“ I'll go and come; his people. The text now in view did

“ Nor fear to die, not mean to confine our attention to

“ Till from un high this truth, that the Lord has power to " Thou call me home.”

F VL. 2

It is matter of great consolation, that|raordinary prayer and fasting: We God can so turn the hearts of wicked also learn the efficacy of such extraormen, that they shall not cross, but fulfil dinary humiliation and prayer. What his designs,even when he does not alteri a tiine of distress that must have been, their character : But it is still more when Haman had obtained a decree, pleasing to know, that he can turni a to destroy, to kill and to cause to perheart of enmity into a heart of love. ish all Jews both young and old, little He can make a proud king to become children and women in one day.--his submissive servant. A persecuting it had passed the seal of a king Saul was converted into a dear ser- whose laws could not be repealech vant of Christ. To his name be as- What should the poor Jews do? On cribed the kingdom, POWER, and glory! | earth there was no arm mighty enough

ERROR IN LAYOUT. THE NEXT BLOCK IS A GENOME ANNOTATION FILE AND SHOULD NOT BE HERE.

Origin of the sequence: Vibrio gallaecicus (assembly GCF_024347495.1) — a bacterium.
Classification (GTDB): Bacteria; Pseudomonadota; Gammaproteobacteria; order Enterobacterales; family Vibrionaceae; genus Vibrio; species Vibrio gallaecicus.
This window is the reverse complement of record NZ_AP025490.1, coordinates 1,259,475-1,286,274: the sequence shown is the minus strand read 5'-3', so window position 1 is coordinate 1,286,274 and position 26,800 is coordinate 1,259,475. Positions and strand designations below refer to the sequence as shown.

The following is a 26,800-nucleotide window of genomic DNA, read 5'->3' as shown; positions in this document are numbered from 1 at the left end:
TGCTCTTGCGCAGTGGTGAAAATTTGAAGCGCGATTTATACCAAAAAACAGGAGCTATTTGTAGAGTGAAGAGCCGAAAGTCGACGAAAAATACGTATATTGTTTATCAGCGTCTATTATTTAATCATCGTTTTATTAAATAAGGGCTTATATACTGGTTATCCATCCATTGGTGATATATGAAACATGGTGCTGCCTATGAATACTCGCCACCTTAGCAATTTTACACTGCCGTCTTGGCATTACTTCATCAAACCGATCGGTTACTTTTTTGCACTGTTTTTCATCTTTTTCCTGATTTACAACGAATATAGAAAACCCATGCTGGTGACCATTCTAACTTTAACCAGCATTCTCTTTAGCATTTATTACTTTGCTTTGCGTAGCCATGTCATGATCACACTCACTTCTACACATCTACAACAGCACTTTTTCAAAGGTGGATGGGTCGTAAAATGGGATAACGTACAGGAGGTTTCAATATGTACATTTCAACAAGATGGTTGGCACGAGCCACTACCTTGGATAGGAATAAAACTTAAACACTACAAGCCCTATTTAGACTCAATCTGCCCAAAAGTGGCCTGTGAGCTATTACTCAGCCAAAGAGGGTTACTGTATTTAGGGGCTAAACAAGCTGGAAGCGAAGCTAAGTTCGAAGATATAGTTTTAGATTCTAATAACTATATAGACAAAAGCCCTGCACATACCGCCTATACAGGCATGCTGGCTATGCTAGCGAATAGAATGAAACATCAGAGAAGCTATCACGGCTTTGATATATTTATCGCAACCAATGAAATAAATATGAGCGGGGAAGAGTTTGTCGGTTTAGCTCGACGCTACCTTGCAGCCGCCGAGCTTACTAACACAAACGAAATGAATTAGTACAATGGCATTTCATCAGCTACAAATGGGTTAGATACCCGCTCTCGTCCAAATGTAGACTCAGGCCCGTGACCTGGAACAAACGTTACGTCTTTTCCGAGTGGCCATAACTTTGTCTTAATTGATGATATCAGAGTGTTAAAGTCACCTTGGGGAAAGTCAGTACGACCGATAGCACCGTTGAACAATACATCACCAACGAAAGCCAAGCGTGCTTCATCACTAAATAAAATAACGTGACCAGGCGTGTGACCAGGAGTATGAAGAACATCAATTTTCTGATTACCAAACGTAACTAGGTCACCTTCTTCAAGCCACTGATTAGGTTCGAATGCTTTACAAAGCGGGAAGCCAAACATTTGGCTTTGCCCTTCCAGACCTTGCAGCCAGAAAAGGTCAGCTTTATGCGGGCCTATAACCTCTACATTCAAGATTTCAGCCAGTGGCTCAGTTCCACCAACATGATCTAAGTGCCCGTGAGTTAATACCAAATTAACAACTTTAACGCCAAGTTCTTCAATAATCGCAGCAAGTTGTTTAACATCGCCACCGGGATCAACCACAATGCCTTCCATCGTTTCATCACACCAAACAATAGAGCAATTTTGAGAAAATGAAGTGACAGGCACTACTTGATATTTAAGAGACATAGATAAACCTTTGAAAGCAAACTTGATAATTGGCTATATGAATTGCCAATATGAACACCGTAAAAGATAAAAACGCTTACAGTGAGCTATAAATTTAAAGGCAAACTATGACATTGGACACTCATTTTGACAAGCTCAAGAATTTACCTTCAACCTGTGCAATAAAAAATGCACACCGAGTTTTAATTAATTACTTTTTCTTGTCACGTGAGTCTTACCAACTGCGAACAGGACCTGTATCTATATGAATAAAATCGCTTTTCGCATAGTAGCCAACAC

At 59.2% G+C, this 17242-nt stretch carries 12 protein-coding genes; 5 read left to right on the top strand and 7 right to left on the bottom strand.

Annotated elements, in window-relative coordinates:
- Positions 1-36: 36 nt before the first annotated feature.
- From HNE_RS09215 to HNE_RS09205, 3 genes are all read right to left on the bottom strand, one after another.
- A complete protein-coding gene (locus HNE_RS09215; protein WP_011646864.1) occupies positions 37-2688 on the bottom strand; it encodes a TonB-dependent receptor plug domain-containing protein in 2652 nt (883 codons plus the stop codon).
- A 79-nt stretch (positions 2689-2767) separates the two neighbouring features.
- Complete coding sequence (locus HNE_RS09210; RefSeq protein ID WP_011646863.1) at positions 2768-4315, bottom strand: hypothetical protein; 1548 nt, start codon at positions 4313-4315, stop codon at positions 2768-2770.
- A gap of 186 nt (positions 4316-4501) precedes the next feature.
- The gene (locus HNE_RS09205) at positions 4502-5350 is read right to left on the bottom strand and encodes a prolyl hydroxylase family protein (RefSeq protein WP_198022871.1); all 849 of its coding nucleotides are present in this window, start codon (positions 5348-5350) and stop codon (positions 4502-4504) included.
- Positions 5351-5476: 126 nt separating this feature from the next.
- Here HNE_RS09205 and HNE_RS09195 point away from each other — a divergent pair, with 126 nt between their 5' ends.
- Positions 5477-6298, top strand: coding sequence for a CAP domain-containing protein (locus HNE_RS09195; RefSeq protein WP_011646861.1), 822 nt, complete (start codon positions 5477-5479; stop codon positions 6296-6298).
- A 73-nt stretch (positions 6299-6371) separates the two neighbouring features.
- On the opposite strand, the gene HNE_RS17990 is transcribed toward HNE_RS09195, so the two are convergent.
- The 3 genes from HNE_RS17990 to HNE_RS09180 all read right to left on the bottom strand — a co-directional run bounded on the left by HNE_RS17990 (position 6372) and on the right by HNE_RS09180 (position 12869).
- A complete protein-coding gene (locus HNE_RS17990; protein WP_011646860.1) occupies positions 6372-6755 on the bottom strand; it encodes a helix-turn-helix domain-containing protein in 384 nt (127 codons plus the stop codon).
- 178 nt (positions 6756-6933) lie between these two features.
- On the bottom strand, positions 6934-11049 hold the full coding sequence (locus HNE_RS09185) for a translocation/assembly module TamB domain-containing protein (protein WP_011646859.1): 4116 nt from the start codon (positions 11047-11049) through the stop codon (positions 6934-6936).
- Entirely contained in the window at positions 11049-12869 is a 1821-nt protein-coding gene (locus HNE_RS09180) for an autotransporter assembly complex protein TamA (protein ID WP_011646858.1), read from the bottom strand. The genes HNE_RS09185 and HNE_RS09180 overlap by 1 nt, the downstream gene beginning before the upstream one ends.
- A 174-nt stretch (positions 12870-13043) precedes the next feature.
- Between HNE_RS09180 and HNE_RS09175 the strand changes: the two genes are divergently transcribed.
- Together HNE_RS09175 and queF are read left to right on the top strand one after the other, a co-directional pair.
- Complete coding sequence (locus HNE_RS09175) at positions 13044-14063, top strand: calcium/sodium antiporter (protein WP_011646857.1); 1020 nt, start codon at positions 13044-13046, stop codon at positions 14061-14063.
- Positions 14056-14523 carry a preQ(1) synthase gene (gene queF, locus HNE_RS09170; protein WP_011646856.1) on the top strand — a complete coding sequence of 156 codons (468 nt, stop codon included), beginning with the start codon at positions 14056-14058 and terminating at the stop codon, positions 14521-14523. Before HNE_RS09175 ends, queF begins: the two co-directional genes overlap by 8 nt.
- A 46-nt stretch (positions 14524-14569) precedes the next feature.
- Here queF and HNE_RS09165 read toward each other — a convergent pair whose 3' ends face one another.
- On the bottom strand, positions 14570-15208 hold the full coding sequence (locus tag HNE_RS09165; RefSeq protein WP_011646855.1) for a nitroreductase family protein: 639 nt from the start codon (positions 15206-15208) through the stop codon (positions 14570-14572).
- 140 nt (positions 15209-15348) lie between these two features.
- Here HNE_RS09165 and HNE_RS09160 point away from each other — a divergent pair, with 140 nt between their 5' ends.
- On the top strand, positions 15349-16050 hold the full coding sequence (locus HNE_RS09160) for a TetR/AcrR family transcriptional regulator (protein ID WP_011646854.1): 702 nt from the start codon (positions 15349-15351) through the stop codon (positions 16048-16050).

VI. The history before us casts || to save them from destruction: But much light upon that comfortable, they worshipped a God who stiles though to many mysterious, declara himself King of kings ; a God who dotion, Psal. 76, 10; Surely the wrath of eth according to his will in the army man shall praise thee; the remainder of heaven, and among the inhabitants of wrath shalt thou restrain. The of the earth. Where else should they wrath of the two chamberlains, who go in this extremity bnt unto HIM; sought to assassinate king Ahasuerus, for he had never said unto the seed of praised God; and the remainder of Jacob, Seek ye me in vain! To him their wrath he restrained. The wrath they carried their complaint. Though and wickedness of Hamari, and of Aha- his name is not once mentioned in the suerua, praised God; that is, gave oc- book, ýệt how evidently is he exhibcasion for God to display his glory toited to the eye of faith in this passage, greater advantage. But if they had chap. iv, verses 15, 16:“ Then Esther fulfilled all their wicked purposes, they bade them return Mordecai this answer, would have eclipsed his glory; there-Go gather all the Jews that are present fore the remainder of their wrath and in Shushan, and fast ye for me, and wickedness was restrained. God has neither eat, nor drink three days, night always made use of all the wickedness || nor day: I also, and my maidens will of evil men, and of good men, to fur-fast likewise; and so will I go in unto ther the gospel and the interests of his the king which is not according to law; holy kingdom ; and he has always re- and if I perish, I perish.?" strained and prevented that wicked- It is evident that the fast which ness which he saw would, if not pre-Esther enjoined on the Jews in Shuvented, be, on the whole, a real and shan and which she proposed to keep lasting injury to the general good.- herself was a religious fast, preparatoSin is a dreadful evil; but eyen this, ry to her petitioning the king for the the holy God will in every instance, salvation of her people. A religious make use of to promote good. Where | fast is always accompanied with prayhe sees it coming in like a flood to er, and was, no doubt, in the case beoverwhelm and destroy all good, he fore us; and prayer is made to God. always lifts up a standard against it. The efficacy of this so general huThe certainty that God will make all miliation and prayer, appears from the the wrath and impiety of men pro-sequel of the story. “ On that night," mote his glory, is a truth, which is says the sacred historian, "could not needed to support us, in this day of the king sleep."-What night?- The the abounding of iniquity.